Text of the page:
Ever since I first devoured Black Beauty, I've been a sucker for a good horse story. One of my perennial favorites is a book called The Secret Life of Cowboys, the lyrical, haunting (and true) account of Tom Groneberg's struggle to live the cowboy life in modern day Montana. One Good Horse, the follow-up from this frequent contributor to Cowboys & Indians Magazine, is also prominent on my bookshelf.
I'm proud to introduce to you my newest library addition, Charles Leehrsen's Crazy Good: The True Story of Dan Patch, the Most Famous Horse in America.
If you are a die-hard harness racing fan, you no doubt know at least a little about Dan Patch. But if you are new to Standardbreds, it's unlikely you have even an inkling of what your grandparents and great-grandparents knew--that the most beloved figure in turn-of-the-century America was a horse. Born so crippled he was nearly put down, Dan Patch grew up to be fast...and famous.
By today's standards, Dan Patch's million dollars worth of endorrsement deals were not all that impressive. But when you consider that baseball's greatest hero at the time, Ty Cobb, was making $12,000, you understand a bit more about Dan Patch's superstar status.
Writing for USA Today in June, journalist Deirdre Donahue said:
At the starting gate of summer book sales, Crazy Good: The True Story of Dan Patch, the Most Famous Horse in America by Charles Leerhsen is positioned nicely on the inside rail.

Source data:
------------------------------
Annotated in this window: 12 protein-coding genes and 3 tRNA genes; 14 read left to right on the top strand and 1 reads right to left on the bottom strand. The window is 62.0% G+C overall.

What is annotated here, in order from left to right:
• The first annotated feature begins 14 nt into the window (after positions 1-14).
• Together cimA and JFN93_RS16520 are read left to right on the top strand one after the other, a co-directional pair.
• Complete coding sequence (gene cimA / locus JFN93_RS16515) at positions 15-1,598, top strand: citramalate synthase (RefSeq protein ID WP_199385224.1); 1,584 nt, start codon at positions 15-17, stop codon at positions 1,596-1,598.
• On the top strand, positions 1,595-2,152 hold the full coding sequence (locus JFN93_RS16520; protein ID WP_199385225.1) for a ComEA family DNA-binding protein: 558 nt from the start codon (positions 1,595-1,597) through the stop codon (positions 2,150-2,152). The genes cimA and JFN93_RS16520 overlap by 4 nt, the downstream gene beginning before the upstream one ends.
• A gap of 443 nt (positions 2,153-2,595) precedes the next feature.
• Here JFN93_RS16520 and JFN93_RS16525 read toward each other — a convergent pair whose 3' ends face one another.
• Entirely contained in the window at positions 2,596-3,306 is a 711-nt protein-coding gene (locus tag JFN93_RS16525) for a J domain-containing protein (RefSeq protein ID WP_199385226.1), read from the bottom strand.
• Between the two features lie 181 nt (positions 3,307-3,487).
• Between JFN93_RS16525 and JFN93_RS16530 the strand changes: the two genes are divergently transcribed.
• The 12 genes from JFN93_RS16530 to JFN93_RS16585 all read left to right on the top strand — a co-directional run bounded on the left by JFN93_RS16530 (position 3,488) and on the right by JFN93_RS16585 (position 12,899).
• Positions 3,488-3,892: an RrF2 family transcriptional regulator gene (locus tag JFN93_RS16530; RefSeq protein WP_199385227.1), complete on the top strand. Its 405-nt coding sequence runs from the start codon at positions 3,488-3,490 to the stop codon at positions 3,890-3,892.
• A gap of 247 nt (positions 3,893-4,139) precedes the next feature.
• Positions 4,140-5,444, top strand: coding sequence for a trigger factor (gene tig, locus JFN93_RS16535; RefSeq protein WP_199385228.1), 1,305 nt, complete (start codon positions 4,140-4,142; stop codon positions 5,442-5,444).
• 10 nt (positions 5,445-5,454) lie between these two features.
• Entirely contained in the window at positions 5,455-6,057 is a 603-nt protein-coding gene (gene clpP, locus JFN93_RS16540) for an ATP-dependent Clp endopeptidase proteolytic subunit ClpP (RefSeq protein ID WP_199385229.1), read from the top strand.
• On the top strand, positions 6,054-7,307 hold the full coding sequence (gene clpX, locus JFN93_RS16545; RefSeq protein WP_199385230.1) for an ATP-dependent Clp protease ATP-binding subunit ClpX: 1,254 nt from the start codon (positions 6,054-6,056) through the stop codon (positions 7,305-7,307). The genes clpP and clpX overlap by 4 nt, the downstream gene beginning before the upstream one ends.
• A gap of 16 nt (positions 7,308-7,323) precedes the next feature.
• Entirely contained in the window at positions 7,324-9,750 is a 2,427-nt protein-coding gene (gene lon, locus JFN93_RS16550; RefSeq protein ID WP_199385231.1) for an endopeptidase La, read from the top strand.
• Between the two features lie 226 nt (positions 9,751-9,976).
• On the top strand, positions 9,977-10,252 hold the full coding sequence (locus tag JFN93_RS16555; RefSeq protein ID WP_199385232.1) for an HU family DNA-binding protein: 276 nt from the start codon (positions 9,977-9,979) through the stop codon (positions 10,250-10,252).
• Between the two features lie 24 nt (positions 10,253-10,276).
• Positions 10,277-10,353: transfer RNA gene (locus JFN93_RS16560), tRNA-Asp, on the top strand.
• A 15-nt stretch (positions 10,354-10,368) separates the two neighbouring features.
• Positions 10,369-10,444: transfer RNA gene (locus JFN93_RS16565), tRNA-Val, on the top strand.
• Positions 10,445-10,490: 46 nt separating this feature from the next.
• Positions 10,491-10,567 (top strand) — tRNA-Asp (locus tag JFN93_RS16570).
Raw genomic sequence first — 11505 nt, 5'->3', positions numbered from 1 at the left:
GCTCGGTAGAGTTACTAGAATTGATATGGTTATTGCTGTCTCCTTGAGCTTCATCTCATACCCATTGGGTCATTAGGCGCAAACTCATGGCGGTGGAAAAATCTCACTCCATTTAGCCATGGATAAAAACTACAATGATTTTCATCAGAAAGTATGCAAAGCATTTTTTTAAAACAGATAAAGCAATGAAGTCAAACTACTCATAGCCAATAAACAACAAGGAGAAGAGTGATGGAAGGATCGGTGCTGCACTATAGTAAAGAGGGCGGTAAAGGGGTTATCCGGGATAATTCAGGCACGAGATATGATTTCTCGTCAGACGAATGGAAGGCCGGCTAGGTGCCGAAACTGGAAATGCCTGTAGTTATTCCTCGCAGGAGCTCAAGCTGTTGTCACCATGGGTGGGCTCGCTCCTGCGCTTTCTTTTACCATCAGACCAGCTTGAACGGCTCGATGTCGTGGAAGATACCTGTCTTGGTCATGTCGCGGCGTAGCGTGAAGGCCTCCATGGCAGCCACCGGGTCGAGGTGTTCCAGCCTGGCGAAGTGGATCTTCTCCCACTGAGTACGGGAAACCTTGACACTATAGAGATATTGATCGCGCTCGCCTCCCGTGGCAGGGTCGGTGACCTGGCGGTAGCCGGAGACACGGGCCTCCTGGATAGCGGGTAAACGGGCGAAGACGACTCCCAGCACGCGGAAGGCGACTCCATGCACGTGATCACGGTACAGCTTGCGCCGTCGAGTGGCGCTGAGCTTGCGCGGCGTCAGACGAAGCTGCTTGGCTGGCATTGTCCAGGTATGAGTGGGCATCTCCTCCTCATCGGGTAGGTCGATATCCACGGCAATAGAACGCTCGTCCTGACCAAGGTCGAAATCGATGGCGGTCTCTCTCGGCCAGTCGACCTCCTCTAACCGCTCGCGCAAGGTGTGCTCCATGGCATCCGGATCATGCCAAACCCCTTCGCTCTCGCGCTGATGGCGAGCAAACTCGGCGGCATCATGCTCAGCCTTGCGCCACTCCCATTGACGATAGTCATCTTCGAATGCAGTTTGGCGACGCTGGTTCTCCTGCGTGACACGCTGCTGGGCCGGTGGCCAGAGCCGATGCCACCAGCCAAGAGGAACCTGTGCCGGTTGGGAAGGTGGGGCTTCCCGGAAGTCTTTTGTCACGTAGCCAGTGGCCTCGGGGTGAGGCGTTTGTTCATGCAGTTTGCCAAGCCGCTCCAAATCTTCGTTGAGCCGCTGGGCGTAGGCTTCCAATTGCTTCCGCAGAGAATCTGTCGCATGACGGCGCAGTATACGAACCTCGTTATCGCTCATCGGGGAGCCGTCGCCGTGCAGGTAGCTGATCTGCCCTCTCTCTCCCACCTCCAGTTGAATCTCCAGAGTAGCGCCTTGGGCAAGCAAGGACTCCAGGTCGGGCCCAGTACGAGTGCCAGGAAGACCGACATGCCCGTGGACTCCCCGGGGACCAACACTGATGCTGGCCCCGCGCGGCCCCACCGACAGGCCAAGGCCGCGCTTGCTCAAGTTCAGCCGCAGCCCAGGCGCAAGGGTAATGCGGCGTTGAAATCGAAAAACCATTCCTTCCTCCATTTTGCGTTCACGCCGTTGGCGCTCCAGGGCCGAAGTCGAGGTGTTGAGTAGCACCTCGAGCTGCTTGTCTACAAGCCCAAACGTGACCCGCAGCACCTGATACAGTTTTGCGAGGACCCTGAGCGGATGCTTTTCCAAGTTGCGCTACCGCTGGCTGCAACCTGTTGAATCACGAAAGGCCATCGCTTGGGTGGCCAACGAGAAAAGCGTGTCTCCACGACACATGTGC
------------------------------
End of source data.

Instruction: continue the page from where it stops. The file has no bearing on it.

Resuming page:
It's a terrific look at a legendary if now forgotten equine superstar named Dan Patch. Leerhsen does for early 20th-century American harness racing what Laura Hillenbrand's Seabiscuit did for Depression-era Thoroughbred racing.
By all accounts, Dan Patch adored the roar of the crowd. At the dawn of the 20th century, Patch reigned as the Secretariat of harness racing at a time when it was more popular than Thoroughbred racing.
Dan Patch and owner M.W. Savage in their hey-day (Photo courtesy of Dan Patch Historical Society)
Born in Indiana in 1896, Dan Patch was a small-town Hoosier made good. Intended for recreational riding, the stallion showed such speed that at age 4 he began racing. During his racing years from 1900 through 1909, he was front-page newspaper copy.
At the height of his fame, he earned for his owner more than $1 million a year. His image appeared on everything from tonics to sleds to washing machines.
Crowds of 100,000 turned out for a glimpse of the stallion who possessed an unusually gentle temperament yet radiated charisma. Dwight Eisenhower lined up with his parents at the 1904 Kansas State Fair to see him, and Harry Truman recalled that as a boy he had written a fan letter.
Leerhsen, an editor at Sports Illustrated who has worked at Us Weekly and People, has a snappy pop style that will help readers grasp the difference between Standardbreds and Thoroughbreds, trotters and pacers. (To see the original article, click here.)
Nearly a century has passed since Dan Patch died in 1916. But under Leehrsen's skilled hand, he lives again in this exceedingly worthwhile book.
Crazy Good: The True Story of Dan Patch is available in hardcover, paperback, and downloadable eBook form. To learn more, you can logon to the publisher's site at Simon & Schuster, or at Amazon.com.
To learn more about Dan Patch online, visit the Dan Patch Historical Society at http://www.danpatch.com/.